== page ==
Every year, thousands of New Yorkers turn to the Commission on Human Rights, the city agency responsible for battling discrimination in the workplace, the housing market and beyond.
They describe sexual harassment and racial discrimination on the job, public buildings that remain inaccessible to disabled people, and landlords who refuse to rent to people who receive public assistance.
Then they wait. And wait. And wait.
Finally, some people realize what city officials already know: The commission, the watchdog empowered to investigate and prosecute violators of the city’s anti-discrimination law, is largely toothless. The agency files too few cases, initiates too few investigations, levies too few fines and fails to meet its own timelines for resolving complaints, officials say.
That is why Carmelyn P. Malalis, the new commissioner appointed by Mayor Bill de Blasio, received such a warm welcome last week from members of the City Council and advocates for the poor. In her second week on the job, Ms. Malalis was vowing to vigorously enforce the law and to revitalize the chronically underfinanced agency, which primarily serves residents who cannot afford to hire their own lawyers.
“I get that folks want to see results,” Ms. Malalis, a 40-year-old lawyer who specializes in workplace discrimination cases, said in an interview. “I know that we’re going to do some great work here.”
She certainly received a boost from the City Council speaker, Melissa Mark-Viverito, a Democrat from East Harlem, who promised last month to add $5 million to the commission’s $6.9 million budget in the coming fiscal year, enough to more than double the number of staff lawyers while also increasing the number of human rights specialists.
Even so, reinvigorating the commission will be no easy task.
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The city, which financed 173 positions at the commission in 1992, now pays for only 11. (The federal government provides funding for an additional 55 positions.) And it shows.
The commission received 4,975 inquiries from the public in 2014, but formally opened only 633 cases, city statistics show. Of the cases resolved that year, only 10 percent were found to have probable cause to move forward. (Lawyers for the indigent, who believe many more cases are viable, say the agency’s staff receives inadequate training in how to enforce the law.)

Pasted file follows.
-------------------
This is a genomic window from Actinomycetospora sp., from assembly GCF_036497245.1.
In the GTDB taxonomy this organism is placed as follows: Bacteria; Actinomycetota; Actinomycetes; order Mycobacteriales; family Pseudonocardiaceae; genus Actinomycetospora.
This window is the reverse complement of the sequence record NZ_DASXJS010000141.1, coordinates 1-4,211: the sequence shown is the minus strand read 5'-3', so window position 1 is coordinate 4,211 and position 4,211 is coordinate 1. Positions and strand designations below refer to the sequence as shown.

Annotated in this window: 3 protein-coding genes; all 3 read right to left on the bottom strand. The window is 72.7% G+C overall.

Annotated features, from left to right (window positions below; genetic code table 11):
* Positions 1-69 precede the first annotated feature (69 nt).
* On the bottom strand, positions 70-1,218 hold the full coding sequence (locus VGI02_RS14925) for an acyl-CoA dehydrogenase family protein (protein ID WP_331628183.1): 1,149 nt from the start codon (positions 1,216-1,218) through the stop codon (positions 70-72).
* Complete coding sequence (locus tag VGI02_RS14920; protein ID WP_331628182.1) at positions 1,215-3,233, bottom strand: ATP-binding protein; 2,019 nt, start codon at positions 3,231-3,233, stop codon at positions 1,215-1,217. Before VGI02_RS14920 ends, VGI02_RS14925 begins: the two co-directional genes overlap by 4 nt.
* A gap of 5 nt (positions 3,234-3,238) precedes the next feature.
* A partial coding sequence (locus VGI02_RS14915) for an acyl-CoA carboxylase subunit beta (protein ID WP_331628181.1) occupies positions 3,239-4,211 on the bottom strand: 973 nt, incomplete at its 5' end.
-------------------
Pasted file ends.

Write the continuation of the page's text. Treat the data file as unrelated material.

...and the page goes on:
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All of this means that Ms. Malalis, a former partner at Outten & Golden, an employment law firm, has plenty on her plate.
Ms. Malalis, who replaces Patricia L. Gatling, an appointee of former Mayor Michael R. Bloomberg, has already begun reviewing the commission’s operations, its cases and how it investigates and processes complaints. She also wants to initiate more proactive investigations and respond to public complaints.
But that will take time, Ms. Malalis said at last week’s City Council hearing, voicing her opposition to proposed legislation that would require the commission to immediately organize and conduct investigations into housing and employment discrimination and to provide more information about its operations to the public. She said she needs more time to assess the agency.
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Ms. Malalis said she was keenly aware of the urgency. At Outten & Golden, she often represented clients who faced discrimination at work because of their sexual orientation, family status or disabilities.
But the new commissioner, who lives in Park Slope, Brooklyn, also has a personal stake in the fight.
Ms. Malalis, the daughter of Filipino immigrants, is married to a woman from Ethiopia and has two biracial daughters. Their photographs sit on her new desk, a private, daily reminder of why the battle to combat discrimination and intolerance in New York City is so important.